Irish island makes the case for a green hydrogen future

  • The Valentia Island Energy Co-operative has made the case for transforming Ireland's energy consumption through offshore wind and hydrogen production.

    Countries across Europe have committed to significant carbon-neutral targets and are now racing to replace fossil fuels such as coal and oil with renewable energy from wind and solar. Renewable sources can produce inconsistent output, and so many the ideal solution is to store excess energy when output is high and release it later when output is low.

    Another challenge of converting to a completely fossil-fuel-free economy is that there are still millions of vehicles on the road burning petrol. Hydrogen technology has the potential to solve all of these problems, and hydrogen-powered busses are already being trialed in Dublin and Belfast.

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    The Valentia Island Energy Co-operative has announced plans to embrace offshore hydrogen production in order to decarbonise Ireland's energy needs. Ireland is in the rare position of having abundant wind and large suitable areas for offshore wind farms, which could be used to generate hydrogen from water by electrolysis.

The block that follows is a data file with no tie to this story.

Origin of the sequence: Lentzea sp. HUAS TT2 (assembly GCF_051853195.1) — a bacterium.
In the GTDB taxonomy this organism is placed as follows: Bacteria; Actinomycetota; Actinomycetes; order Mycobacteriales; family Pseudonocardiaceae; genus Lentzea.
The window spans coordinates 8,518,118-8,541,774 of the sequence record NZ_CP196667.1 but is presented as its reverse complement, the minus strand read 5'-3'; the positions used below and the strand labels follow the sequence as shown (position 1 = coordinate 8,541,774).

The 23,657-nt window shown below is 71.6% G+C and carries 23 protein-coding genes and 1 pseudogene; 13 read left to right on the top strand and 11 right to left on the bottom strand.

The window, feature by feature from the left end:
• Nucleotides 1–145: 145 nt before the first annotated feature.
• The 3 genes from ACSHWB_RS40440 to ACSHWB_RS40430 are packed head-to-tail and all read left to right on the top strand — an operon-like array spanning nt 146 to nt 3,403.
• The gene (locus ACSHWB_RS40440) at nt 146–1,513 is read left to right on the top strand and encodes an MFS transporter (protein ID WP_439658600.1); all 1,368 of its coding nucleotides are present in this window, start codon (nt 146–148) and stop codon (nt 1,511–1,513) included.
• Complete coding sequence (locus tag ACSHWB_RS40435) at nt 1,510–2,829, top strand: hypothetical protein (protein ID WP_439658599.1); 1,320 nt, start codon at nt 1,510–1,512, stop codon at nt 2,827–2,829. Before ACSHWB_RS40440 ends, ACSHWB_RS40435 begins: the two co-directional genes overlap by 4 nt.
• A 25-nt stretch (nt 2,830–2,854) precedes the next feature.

It's estimated that over 30GW of floating wind generation capacity could be feasibly built in the deep waters off the west coast of Ireland in the next 15-20 years, which can be used to power hydrogen production for export via new pipelines. The east coast of Ireland can use normal offshore wind technology for the same purpose, with enough capacity available there to export energy and hydrogen to Ireland, the UK, and large parts of Europe.

    Colum O Connell of the Valentia Island Energy Co-operative said: "Up until 1966 Valentia was a hub for global communication. The opportunity to produce green hydrogen in the water off Valentia, will mean Valentia can once again become a global hub in the future, but this time in sustainable energy. Innovation is alive and well in Valentia."

    RELATED: Belfast Met joins major European hydrogen energy project alliance

    The co-operative has built a coalition of hydrogen technology experts, tech providers, and third level institutions to plan their ambitious goals. The group says it has local community support for its plans, which could create thousands of new energy tech sector jobs over the next several years in Ireland and Northern Ireland.

    Joe Scott, CEO of the Clean Power Hydrogen Group commented: "CPH2 will this year be setting up manufacturing plants in ROI and NI to produce our Membrane Free Electrolysers. Projected jobs 1500-2000 directly employed and 2000-3000 jobs in sub-contracting over the next five-six years."

    Source: Written based on press release


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    Brendan is a Sync NI writer with a special interest in the gaming sector, programming, emerging technology, and physics. To connect with Brendan, feel free to send him an email or follow him on Twitter.

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